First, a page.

Work to improve pathways around Kenilworth Castle - which also unearthed artifacts - is now complete

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A project to improve pathways around Kenilworth Castle, which also unearthed catapult shots from the 1200s, has now been completed.

Works inside and outside the castle walls started in early January and finished in June, made possible by the support of the FCC Communities Foundation and several local organisations.

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An opening ceremony for the new pathways took place on Tuesday (July 9) at Kenilworth Castle.

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Works to improve existing pathways and add new routes around Kenilworth Castle are now complete. The £250k project started in January and ended in June and the paths were officially opened on Tuesday (July 9) .Photo supplied by English HeritageWorks to improve existing pathways and add new routes around Kenilworth Castle are now complete. The £250k project started in January and ended in June and the paths were officially opened on Tuesday (July 9) .Photo supplied by English Heritage
Works to improve existing pathways and add new routes around Kenilworth Castle are now complete. The £250k project started in January and ended in June and the paths were officially opened on Tuesday (July 9) .Photo supplied by English Heritage

The ruins of the 12th century Norman castle and 16th century palace are free to enter for residents of Kenilworth and the land outside the castle walls has long been a well-trodden local walking route.

Responding to visitor and community feedback about pedestrian access around the site, English Heritage worked on a project to create new pathways and make improvements to the existing ones.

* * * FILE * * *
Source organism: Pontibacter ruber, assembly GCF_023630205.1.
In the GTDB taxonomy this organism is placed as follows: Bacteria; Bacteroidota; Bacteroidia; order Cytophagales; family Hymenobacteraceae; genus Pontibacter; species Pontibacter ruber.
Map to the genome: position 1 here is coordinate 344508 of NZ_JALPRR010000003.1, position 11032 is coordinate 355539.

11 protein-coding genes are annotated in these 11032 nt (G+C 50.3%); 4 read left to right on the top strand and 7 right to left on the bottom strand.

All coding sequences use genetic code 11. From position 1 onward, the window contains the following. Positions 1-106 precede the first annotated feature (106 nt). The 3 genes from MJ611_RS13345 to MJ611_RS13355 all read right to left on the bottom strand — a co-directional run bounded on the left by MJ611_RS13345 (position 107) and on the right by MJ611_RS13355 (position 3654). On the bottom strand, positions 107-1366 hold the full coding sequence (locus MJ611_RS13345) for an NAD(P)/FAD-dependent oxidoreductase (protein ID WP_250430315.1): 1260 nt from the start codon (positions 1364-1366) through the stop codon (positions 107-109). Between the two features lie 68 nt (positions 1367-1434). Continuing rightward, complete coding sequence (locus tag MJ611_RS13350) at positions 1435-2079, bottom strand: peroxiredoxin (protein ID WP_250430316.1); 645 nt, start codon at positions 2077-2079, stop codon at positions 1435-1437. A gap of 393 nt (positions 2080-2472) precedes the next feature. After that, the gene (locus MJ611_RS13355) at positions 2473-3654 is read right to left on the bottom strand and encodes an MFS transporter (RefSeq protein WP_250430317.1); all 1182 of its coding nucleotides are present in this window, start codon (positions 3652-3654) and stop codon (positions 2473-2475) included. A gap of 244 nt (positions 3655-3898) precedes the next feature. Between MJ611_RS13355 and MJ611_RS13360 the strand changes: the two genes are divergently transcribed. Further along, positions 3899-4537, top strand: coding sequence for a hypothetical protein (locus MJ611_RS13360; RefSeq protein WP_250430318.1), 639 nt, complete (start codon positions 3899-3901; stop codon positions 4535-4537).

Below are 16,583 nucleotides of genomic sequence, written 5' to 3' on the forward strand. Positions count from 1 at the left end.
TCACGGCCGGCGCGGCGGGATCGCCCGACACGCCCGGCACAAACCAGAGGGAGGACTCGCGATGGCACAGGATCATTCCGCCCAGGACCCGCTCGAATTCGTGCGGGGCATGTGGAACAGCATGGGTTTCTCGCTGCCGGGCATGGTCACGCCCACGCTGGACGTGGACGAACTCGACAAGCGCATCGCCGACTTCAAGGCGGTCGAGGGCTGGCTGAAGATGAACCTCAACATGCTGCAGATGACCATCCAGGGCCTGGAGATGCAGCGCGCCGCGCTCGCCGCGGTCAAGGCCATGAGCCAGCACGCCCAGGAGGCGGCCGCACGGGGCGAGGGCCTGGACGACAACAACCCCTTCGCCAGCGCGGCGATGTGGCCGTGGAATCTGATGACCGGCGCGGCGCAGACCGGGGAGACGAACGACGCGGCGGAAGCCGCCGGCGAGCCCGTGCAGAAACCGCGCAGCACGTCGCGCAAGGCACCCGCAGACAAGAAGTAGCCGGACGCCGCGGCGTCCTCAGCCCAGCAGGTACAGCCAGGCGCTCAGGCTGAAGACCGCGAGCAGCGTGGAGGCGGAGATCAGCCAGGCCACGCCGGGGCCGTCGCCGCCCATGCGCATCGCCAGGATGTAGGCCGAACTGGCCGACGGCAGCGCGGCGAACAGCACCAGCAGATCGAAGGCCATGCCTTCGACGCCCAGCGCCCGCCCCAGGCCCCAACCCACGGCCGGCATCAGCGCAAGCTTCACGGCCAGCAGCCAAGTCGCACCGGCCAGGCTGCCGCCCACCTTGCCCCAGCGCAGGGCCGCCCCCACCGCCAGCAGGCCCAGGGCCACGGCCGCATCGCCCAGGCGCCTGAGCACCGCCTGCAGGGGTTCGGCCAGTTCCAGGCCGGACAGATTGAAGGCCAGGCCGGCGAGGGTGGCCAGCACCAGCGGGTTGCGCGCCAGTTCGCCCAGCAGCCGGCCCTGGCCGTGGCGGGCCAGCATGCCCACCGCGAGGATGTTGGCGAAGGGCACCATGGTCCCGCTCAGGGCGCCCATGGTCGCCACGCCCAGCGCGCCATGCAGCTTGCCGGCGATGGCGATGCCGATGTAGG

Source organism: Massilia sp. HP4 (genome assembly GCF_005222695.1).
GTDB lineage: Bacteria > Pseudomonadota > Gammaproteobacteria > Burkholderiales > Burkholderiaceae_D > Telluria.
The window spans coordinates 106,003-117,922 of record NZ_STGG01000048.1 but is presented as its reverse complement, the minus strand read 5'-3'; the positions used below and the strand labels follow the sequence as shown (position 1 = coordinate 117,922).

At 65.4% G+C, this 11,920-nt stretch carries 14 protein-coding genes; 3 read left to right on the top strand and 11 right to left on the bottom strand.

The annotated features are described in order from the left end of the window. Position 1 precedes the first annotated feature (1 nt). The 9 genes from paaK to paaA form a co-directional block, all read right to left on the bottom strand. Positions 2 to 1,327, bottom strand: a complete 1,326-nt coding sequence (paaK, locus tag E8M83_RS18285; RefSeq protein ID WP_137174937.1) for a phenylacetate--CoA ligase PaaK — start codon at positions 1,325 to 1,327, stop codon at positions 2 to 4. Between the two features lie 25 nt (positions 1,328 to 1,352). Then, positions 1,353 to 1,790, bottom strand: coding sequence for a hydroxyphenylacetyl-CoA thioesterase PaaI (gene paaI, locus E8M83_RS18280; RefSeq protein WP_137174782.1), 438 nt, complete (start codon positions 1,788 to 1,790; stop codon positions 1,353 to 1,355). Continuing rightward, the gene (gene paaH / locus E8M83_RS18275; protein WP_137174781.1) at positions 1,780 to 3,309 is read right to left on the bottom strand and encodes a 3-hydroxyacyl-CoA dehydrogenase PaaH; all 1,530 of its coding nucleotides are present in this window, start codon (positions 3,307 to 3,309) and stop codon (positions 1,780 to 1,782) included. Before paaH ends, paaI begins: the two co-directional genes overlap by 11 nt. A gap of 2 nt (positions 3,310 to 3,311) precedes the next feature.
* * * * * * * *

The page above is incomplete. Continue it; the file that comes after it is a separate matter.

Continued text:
Wheelchair users, pushchair users and people with limited mobility can use an even pathway through the Inner Court, wider pathways elsewhere and ramps between different parts of the site.

On permissive pathways outside the castle, the existing trails have been excavated and a defined pathway has been created.

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The £250k project started in January and ended in June and the paths were officially opened on Tuesday (July 9) .Photo supplied by English HeritageThe £250k project started in January and ended in June and the paths were officially opened on Tuesday (July 9) .Photo supplied by English Heritage
The £250k project started in January and ended in June and the paths were officially opened on Tuesday (July 9) .Photo supplied by English Heritage

The project was mainly funded by FCC Communities Foundation, who granted £250,000 for the works.

Further donations were received from Kenilworth-based organisations, including the Kenilworth Roundtable, Kenilworth Rotary Club and Kenilworth Lions.

During the works, eight 13th century catapult shots were found perfectly preserved outside the walls.

The shots are remnants of the siege of Kenilworth Castle in 1266, which lasted 172 days. The stone spheres are of varying sizes, with the largest weighing 105kg and the smallest 1kg.

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Works to improve existing pathways and add new routes around Kenilworth Castle are now complete. The £250k project started in January and ended in June and the paths were officially opened on Tuesday (July 9) .Photo supplied by English HeritageWorks to improve existing pathways and add new routes around Kenilworth Castle are now complete. The £250k project started in January and ended in June and the paths were officially opened on Tuesday (July 9) .Photo supplied by English Heritage
Works to improve existing pathways and add new routes around Kenilworth Castle are now complete. The £250k project started in January and ended in June and the paths were officially opened on Tuesday (July 9) .Photo supplied by English Heritage

Scott Elson, Kenilworth Castle site manager, said “We’re thrilled at the completion of this important project, which we believe will have a meaningful impact on the experience at the castle for our Kenilworth neighbours and for visitors from further afield.

"As an independent charity, English Heritage would not have been able to commence the works without the support of the FCC Communities Foundation, to whom we are very grateful.”

Cheryl Raynor, FCC Communities Foundation spokesperson added: “We are delighted to have supported English Heritage with this valuable project to improve pedestrian accessibility at the site and hope visitors and the local community enjoy the new pathways.

"The discovery of the catapult shots is simply incredible, and we can’t wait to see them on display in the future.”

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